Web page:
4. Alder Valley Brass (Lee Woodward)

Steady but expansive opening section is all place but some of the high sounds are rather strained at times and there are lapses in the melodic line. Vivace has the band right on the edge of its capabilities and much of the background detail is hard to pick out. Transition to Larghetto is very untidy but the soprano is almost right on top of it. Cornet and flugel also contribute well and the band is at its best as the climax builds. More good work follows in the vivace but this is an overall performance that has just had too much untidiness to make it to the top today.

 

3. Hitchin (Graham Chambers) 

Excellent, bright-sounding opening with just a few individual slips following before the vivace. Bright tempo suits the band and we hear everything (we love the soprano sound!), all delivered with commitment and accuracy and almost as good as this listener has heard during the past few weeks. Chord before Larghetto is untidy, but again the soprano is in complete control (it does feel very slow but is remarkably close to the composer’s instruction). Cornet and flugel also deliver well (just watch the intonation) and it’s good all the way to molto vivace. There is a drop in the sound and balance quality around the fugue but the notes are all in place. The ensemble perhaps just loses focus in the final fast section but it’s another good show overall, with some great moments along the way.

2. Regent Brass (N. Thompson)

Secure opening which unravels slightly as the first solo lines emerge. Lovely lilting euphonium melody  and it all goes by the book to molto vivace. It’s less tidy here, though, although it does find a good rhythm as it progresses and the asymmetric bars are well handled. We lose some of the chord in the transition to Larghetto, but the three soloists all deliver well (especially the effortlessly soaring flugel) and we hear the band at its best here. Recap of molto vivace is tidy and the fugue builds in energy appropriately (even with the wrong note…) to a strong finale, although the percussion does seem a bit on its own at times. A well-led performance that had only a few lapses in quality.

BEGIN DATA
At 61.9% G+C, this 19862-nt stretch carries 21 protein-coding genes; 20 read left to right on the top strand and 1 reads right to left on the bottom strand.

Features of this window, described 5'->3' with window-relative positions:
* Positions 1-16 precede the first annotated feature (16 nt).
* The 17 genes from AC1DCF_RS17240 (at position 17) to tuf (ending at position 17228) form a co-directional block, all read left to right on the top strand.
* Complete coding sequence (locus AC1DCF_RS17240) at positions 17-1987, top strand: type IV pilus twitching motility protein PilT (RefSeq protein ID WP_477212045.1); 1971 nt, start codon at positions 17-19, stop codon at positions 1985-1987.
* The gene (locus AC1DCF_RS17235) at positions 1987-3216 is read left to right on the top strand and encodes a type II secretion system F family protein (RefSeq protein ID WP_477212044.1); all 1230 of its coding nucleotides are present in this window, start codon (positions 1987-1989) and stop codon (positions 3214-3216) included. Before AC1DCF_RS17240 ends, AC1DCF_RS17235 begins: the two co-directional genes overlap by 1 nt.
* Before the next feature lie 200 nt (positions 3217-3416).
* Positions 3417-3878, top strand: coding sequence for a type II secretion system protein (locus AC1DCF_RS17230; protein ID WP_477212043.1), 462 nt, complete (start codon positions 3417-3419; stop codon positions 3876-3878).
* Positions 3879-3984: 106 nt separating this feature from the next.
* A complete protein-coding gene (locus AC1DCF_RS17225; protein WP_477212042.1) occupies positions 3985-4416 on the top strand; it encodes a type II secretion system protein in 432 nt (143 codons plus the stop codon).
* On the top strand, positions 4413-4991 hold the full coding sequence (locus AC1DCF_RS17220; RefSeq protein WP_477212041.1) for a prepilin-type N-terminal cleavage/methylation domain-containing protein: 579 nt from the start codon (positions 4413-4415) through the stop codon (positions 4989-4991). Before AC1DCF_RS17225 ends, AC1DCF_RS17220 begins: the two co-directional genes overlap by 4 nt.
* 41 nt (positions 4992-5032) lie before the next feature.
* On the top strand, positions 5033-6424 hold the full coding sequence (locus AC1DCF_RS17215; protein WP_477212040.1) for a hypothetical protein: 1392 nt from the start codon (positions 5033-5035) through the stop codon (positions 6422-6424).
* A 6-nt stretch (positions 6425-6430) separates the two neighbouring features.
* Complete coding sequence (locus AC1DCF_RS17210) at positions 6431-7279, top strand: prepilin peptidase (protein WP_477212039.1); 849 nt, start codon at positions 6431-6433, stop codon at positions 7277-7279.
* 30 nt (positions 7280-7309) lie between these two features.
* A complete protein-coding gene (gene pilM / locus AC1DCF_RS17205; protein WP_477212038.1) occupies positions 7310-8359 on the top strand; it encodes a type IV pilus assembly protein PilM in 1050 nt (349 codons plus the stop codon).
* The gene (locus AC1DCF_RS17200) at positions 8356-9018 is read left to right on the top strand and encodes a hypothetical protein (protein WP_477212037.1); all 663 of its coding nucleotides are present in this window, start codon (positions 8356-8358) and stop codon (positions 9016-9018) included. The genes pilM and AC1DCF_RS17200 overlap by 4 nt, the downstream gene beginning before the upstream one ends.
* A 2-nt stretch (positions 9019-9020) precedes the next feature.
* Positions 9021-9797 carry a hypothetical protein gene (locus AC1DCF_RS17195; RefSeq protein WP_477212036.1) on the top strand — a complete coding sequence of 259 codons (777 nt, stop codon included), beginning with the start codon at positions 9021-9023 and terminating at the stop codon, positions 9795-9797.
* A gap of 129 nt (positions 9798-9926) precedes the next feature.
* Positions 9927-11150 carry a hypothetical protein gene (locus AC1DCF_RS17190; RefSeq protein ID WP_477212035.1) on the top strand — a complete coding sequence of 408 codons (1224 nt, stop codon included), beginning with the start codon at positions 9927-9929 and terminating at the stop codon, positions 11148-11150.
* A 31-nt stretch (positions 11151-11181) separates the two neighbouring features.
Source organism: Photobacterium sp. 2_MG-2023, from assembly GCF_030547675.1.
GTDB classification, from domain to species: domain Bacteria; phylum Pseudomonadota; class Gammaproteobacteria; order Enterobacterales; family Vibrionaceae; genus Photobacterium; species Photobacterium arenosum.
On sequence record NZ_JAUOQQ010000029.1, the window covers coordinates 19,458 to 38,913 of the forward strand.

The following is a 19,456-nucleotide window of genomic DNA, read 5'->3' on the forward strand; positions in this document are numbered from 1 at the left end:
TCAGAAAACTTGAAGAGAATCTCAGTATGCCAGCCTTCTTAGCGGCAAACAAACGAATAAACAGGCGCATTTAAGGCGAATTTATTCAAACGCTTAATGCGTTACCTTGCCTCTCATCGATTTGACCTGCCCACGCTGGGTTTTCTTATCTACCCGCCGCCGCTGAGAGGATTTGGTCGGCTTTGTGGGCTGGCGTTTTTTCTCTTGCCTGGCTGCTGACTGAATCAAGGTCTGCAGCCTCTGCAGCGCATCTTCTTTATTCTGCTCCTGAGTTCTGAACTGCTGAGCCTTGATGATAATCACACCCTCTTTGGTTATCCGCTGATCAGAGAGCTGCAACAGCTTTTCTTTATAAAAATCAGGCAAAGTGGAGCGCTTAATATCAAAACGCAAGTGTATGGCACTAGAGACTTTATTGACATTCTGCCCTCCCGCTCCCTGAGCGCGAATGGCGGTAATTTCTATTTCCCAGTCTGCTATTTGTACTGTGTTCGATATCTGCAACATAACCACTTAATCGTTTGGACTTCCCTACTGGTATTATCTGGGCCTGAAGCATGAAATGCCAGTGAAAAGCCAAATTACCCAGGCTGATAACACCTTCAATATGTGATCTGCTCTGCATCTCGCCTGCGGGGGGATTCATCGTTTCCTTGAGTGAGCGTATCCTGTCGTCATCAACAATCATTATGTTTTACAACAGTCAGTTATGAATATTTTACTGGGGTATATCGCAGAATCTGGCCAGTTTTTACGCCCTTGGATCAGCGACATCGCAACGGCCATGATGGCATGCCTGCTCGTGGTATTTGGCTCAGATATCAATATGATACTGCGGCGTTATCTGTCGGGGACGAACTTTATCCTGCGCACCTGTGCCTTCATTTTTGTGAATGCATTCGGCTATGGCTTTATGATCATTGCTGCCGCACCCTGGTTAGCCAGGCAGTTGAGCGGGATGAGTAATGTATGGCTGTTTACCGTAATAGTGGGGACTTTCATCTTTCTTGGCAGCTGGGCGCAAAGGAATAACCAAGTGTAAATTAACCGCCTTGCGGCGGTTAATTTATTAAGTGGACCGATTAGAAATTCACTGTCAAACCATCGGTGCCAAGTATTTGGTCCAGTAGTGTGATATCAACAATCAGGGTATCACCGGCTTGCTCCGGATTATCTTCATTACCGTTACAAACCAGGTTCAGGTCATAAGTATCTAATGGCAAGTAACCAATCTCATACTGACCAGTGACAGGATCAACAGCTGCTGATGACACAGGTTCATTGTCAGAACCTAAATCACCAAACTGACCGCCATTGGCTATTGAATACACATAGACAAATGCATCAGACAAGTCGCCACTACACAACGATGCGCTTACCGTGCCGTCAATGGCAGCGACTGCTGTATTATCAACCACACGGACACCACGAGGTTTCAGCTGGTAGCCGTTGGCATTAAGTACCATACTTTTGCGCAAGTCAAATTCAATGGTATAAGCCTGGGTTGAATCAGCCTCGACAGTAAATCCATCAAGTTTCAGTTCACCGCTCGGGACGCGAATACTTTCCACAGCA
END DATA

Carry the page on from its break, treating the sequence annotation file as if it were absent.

1. Chiltern Hills Brass (Gordon Davies)

Steady opening is well-balanced and secure, with only the percussion becoming slightly detached from the band. Lilting section just needs a bit of energy - more like Stevenage Sunday morning than south sea islands - but the band remains secure into the molto vivace. One or two questions over notation (trombones) and the transition into Larghetto isn’t completely free of flaws, but the soprano cornet is super, ably assisted by a classy cornet and confident flugel. Well-measured climax but again the transition is insecure and there are further lapses in the molto vivace. A well-shaped reading overall to get us going, with just a handful of moments where the quality dropped a bit. Will be interesting to see how it lasts the pace as the day progresses.